Growing focus on patients’ mental health appears to lower suicidality, improve cancer outcomes

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Sumary of Growing focus on patients’ mental health appears to lower suicidality, improve cancer outcomes:

  • During the past 2 decades, addressing the psychosocial needs of patients with cancer has become recognized as a crucial component of treatment, but experts said work remains to fully integrate mental health into routine cancer care..
  • In 2001, the Institute of Medicine released a paper on palliative care, that described the types of research needed to reduce distress among patients with cancer..
  • National Comprehensive Cancer Network and ASCO followed suit with practice guidelines that recommend the incorporation of psychosocial care into cancer care..
  • Heightened feelings of despair among patients with cancer is an acute problem that has been exacerbated by the COVID-19 pandemic, according to Lidia Schapira, MD, FASCO..
  • Twenty years later, these initiatives appear to have had a positive impact on the mental health and quality of life of patients with cancer..
  • Historically, patients with cancer have been at a higher risk for suicide due to a constellation of factors including psychological distress, treatment-related adverse events and cancer pain..
  • However, a study published this year in Journal of the National Cancer Institute showed an overall decrease in cancer-associated suicide from 1999 to 2018, with substantially decreased rates observed among specific high-risk groups, including older patients, those with certain cancer types and men..
  • The widespread integration of palliative care and the evolution of psycho-oncology services may have helped to mitigate the suffering that contributes to the high rate of suicide among patients with cancer, according to Lidia Schapira, MD, FASCO, oncologist at Stanford Comprehensive Cancer Institute..
  • Still, challenges remain in readily integrating mental health services into cancer care, as many oncology professionals do not have formal training in assessing suicidality and may lack the tools necessary to identify high-risk individuals, Schapira added..
  • “Although there has been widespread implementation of distress screening and guidelines for making appropriate referrals for patients with cancer who appear in distress, the oncology community has not reached the necessary level of awareness about the risk for suicidality,”.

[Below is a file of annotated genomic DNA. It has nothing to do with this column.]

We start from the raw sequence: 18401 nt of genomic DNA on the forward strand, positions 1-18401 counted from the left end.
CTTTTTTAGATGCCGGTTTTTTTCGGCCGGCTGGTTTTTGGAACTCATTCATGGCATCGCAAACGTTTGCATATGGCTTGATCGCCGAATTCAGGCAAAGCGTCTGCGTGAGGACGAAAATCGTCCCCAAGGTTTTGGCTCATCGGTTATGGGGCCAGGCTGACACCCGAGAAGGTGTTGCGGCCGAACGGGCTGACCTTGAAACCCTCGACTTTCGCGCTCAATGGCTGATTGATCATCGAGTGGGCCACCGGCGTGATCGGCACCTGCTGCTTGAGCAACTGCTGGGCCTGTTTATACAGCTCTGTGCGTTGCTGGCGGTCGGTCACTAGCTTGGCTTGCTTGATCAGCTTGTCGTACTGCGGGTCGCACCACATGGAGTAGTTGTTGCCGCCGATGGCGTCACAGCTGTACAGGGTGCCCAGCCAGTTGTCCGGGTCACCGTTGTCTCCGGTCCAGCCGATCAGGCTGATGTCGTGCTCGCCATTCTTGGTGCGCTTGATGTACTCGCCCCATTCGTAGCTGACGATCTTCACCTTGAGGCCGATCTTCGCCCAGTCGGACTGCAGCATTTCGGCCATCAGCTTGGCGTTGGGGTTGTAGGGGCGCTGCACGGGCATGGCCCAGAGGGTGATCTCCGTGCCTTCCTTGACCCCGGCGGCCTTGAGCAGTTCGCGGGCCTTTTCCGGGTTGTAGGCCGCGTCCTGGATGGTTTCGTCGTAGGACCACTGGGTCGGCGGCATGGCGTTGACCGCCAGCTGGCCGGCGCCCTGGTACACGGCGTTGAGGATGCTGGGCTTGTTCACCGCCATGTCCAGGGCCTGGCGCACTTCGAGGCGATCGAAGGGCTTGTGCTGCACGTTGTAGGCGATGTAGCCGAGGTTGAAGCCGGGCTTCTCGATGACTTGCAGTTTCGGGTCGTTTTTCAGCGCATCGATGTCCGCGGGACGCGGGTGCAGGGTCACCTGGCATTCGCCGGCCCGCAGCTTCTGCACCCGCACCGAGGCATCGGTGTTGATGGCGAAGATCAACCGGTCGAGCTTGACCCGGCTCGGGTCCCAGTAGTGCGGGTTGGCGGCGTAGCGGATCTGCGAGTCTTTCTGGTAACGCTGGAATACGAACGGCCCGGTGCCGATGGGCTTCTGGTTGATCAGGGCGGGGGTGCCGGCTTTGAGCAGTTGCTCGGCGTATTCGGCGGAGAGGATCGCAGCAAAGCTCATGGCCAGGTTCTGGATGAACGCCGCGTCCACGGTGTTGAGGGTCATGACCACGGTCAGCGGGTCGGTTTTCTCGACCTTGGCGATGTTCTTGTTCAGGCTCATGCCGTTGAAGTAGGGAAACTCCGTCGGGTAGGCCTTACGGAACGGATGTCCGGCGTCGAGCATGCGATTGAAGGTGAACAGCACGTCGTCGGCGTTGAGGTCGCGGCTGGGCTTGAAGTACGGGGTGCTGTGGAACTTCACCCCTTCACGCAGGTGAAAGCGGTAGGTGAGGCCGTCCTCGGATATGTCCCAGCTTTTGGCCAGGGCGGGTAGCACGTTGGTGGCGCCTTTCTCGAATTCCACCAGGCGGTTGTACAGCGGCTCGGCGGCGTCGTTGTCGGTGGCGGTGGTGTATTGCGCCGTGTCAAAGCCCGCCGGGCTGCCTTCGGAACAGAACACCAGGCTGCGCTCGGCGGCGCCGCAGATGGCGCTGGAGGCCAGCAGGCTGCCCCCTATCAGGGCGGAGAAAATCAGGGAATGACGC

• “Moreover, there is not a universal, evidence-based mechanism for assessing suicide risk among patients with cancer, and that is a problem.”.
  • HemOnc Today spoke with psycho-oncologists, epidemiologists and oncologists about factors that put patients with cancer at risk for psychological problems including distress and anxiety, major depression and suicide;.
  • the extent to which the oncology community is prepared to address patients’ mental health and how doing so can improve cancer outcomes;.
  • Assessing suicidality As suicide rates in the United States have increased overall during the past 2 decades, the trend of cancer-related suicide has followed the opposite trajectory..
  • Xuesong Han, PhD, scientific director of health services research at American Cancer Society, and colleagues used the 1999 to 2018 Multiple Cause of Death database to calculate an average annual percent change (AAPC) of age-adjusted cancer-related suicide of –2.8% (95% CI, –3.5 to –2.1) compared with 1.7% (95% CI, 1.5-1.8) for overall suicide among the general population..
  • Han and colleagues observed larger declines in the AAPC of age-adjusted suicide related to lung cancer (–4.7%;.
  • Those declines in suicide associated with specific cancers reflect the cancer types that historically have been associated with the highest risk for suicide..
  • A high symptom burden, such as that associated with head and neck cancer, is one factor driving this association..
  • “We found that prostate, lung, and head and neck cancers were common cancer types contributing to suicide,”.
  • They share common risk factors, and this also may be related to age, as these cancers cause more problems in an older population.”.
  • Other cancer types that often appear to increase risk for suicide include gastric and pancreatic cancers, among others..
  • “In my experience working with cancer surveillance data, it is my observation that mental health issues tend to be prevalent in female cancers like breast, cervical, ovarian and uterine cancers, perhaps related to gender difference in reporting mental health problems or distress from sexual function,”.
  • “Patients with melanoma also tend to report more mental health issues, which may be related to race, as melanoma occurs predominantly among white patients.”.
  • Carlos Fernandez-Robles “These factors play an equally, if not more, important role in the mental health of patients diagnosed with cancer [than tumor type],”.
  • “Let us move away from seeking differences between cancer types, acknowledging that cancer is an individual experience, and focus on identifying personal vulnerabilities so that early detection and interventions can reduce the impact of cancer-associated distress and mental illness,”.
  • “Patients do appear to be ‘breaking away’ from any stigma of mental health issues and are now making mental health a priority and even making decisions based on the availability of these services..
  • When considering the mental health of patients with cancer, it is important to distinguish cancer-related distress from suicidality, according to Schapira..
  • “The treatment of severe mental health disorders and emergencies among patients with cancer require urgent referrals to psychiatrists, whereas distress screening has had widespread implementation and is readily available to oncologists,”.
  • This distinction also raises the question of whether oncologists — who typically are not trained in mental health — have the tools and skills to assess suicidality among patients, she added..